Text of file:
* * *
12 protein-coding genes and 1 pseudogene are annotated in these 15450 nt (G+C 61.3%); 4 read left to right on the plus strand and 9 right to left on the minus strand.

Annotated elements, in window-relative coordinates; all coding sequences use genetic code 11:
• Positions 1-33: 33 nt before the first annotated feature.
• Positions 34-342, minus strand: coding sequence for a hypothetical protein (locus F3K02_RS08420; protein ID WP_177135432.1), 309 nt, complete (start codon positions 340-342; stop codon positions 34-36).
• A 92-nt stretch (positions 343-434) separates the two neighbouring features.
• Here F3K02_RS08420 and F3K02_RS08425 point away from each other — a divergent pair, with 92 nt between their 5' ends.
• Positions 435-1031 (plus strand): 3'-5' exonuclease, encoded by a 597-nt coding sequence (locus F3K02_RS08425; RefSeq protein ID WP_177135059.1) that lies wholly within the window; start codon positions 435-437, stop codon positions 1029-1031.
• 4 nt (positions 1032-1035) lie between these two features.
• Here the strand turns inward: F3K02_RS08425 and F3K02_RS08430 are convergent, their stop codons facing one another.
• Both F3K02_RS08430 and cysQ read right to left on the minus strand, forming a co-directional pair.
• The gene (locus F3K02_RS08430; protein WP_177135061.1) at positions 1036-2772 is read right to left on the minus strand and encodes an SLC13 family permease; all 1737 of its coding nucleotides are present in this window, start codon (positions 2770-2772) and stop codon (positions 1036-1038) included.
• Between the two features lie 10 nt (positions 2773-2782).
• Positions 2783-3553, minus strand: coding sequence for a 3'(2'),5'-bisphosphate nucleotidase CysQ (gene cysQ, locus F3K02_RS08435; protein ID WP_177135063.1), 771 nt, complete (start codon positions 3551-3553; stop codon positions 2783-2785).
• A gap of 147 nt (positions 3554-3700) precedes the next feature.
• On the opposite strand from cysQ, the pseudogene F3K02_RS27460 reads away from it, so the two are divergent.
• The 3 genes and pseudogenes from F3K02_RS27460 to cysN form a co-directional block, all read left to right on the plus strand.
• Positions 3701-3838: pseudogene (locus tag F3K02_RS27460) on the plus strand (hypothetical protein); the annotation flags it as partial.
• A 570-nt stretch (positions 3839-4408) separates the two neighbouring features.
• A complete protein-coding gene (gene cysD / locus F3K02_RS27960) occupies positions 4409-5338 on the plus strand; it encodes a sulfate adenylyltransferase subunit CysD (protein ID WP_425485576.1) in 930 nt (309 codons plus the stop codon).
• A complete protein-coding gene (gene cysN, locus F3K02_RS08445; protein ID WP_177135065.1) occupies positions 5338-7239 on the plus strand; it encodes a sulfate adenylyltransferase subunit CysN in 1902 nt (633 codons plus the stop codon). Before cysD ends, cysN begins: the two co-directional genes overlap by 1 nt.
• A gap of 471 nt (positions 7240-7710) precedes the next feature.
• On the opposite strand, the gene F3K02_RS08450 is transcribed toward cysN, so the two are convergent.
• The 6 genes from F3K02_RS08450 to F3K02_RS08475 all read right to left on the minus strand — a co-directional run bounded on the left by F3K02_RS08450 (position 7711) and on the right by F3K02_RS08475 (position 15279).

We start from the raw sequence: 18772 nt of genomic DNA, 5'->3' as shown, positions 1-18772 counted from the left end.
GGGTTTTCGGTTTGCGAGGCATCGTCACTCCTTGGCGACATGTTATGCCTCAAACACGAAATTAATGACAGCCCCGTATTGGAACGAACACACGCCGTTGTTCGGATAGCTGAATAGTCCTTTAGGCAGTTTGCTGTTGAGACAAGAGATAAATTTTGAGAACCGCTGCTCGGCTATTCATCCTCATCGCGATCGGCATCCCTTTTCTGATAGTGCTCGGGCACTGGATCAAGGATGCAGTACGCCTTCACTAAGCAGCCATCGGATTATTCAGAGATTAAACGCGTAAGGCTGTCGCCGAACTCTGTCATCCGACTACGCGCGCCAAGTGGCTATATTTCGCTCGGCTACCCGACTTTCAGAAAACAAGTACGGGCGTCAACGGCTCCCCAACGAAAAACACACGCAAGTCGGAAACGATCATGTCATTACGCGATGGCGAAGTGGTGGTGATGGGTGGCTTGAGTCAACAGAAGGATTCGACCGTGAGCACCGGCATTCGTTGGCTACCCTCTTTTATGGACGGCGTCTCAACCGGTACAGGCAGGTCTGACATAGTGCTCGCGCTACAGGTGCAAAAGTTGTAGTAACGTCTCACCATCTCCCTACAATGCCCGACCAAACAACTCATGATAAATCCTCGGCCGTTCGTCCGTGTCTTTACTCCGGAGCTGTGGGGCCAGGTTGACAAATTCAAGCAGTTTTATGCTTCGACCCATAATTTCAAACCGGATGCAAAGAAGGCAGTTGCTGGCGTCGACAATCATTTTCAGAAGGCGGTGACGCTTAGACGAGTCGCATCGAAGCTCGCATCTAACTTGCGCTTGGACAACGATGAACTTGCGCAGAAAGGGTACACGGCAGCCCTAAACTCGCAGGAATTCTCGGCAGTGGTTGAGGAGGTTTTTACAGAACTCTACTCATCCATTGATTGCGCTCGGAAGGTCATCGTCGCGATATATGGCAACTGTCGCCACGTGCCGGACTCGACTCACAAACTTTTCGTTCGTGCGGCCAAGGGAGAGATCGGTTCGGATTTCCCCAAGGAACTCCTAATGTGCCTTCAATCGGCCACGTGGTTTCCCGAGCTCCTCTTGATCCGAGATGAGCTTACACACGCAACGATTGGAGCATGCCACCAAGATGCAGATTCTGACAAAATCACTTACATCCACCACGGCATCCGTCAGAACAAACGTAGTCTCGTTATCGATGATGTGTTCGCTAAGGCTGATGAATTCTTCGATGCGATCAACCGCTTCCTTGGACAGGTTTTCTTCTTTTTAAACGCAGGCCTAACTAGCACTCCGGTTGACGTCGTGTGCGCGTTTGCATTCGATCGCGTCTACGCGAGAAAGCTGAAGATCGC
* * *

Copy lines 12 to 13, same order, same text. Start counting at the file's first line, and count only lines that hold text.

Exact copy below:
• Between the two features lie 10 nt (positions 2773-2782).
• Positions 2783-3553, minus strand: coding sequence for a 3'(2'),5'-bisphosphate nucleotidase CysQ (gene cysQ, locus F3K02_RS08435; protein ID WP_177135063.1), 771 nt, complete (start codon positions 3551-3553; stop codon positions 2783-2785).